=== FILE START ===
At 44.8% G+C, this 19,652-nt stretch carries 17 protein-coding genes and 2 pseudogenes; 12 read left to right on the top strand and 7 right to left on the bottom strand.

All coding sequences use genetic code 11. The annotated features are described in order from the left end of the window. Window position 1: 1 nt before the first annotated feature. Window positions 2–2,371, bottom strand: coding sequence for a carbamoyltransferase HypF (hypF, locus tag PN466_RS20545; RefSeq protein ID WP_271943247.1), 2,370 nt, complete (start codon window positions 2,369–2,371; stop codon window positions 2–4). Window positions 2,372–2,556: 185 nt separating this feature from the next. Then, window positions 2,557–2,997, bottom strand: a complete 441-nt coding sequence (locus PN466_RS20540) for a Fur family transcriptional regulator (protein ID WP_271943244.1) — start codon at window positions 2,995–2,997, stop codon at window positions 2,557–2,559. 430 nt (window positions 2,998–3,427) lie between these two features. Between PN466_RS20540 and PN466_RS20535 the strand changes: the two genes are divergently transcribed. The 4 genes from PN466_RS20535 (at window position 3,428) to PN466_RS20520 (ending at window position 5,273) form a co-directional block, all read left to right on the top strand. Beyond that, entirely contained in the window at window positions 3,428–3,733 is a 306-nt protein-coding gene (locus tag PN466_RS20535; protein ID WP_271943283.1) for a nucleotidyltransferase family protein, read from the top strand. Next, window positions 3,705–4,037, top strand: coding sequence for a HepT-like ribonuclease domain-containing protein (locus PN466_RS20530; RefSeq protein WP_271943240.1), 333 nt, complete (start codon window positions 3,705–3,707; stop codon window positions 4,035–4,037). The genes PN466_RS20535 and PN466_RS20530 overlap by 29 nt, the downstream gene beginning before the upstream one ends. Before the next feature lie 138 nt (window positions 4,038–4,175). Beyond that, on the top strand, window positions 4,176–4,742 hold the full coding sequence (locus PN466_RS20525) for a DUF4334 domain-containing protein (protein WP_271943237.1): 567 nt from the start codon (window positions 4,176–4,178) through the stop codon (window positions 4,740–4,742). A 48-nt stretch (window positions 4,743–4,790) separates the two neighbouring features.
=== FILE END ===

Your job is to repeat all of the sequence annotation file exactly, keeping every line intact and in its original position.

At 44.8% G+C, this 19,652-nt stretch carries 17 protein-coding genes and 2 pseudogenes; 12 read left to right on the top strand and 7 right to left on the bottom strand.

All coding sequences use genetic code 11. The annotated features are described in order from the left end of the window. Window position 1: 1 nt before the first annotated feature. Window positions 2–2,371, bottom strand: coding sequence for a carbamoyltransferase HypF (hypF, locus tag PN466_RS20545; RefSeq protein ID WP_271943247.1), 2,370 nt, complete (start codon window positions 2,369–2,371; stop codon window positions 2–4). Window positions 2,372–2,556: 185 nt separating this feature from the next. Then, window positions 2,557–2,997, bottom strand: a complete 441-nt coding sequence (locus PN466_RS20540) for a Fur family transcriptional regulator (protein ID WP_271943244.1) — start codon at window positions 2,995–2,997, stop codon at window positions 2,557–2,559. 430 nt (window positions 2,998–3,427) lie between these two features. Between PN466_RS20540 and PN466_RS20535 the strand changes: the two genes are divergently transcribed. The 4 genes from PN466_RS20535 (at window position 3,428) to PN466_RS20520 (ending at window position 5,273) form a co-directional block, all read left to right on the top strand. Beyond that, entirely contained in the window at window positions 3,428–3,733 is a 306-nt protein-coding gene (locus tag PN466_RS20535; protein ID WP_271943283.1) for a nucleotidyltransferase family protein, read from the top strand. Next, window positions 3,705–4,037, top strand: coding sequence for a HepT-like ribonuclease domain-containing protein (locus PN466_RS20530; RefSeq protein WP_271943240.1), 333 nt, complete (start codon window positions 3,705–3,707; stop codon window positions 4,035–4,037). The genes PN466_RS20535 and PN466_RS20530 overlap by 29 nt, the downstream gene beginning before the upstream one ends. Before the next feature lie 138 nt (window positions 4,038–4,175). Beyond that, on the top strand, window positions 4,176–4,742 hold the full coding sequence (locus PN466_RS20525) for a DUF4334 domain-containing protein (protein WP_271943237.1): 567 nt from the start codon (window positions 4,176–4,178) through the stop codon (window positions 4,740–4,742). A 48-nt stretch (window positions 4,743–4,790) separates the two neighbouring features.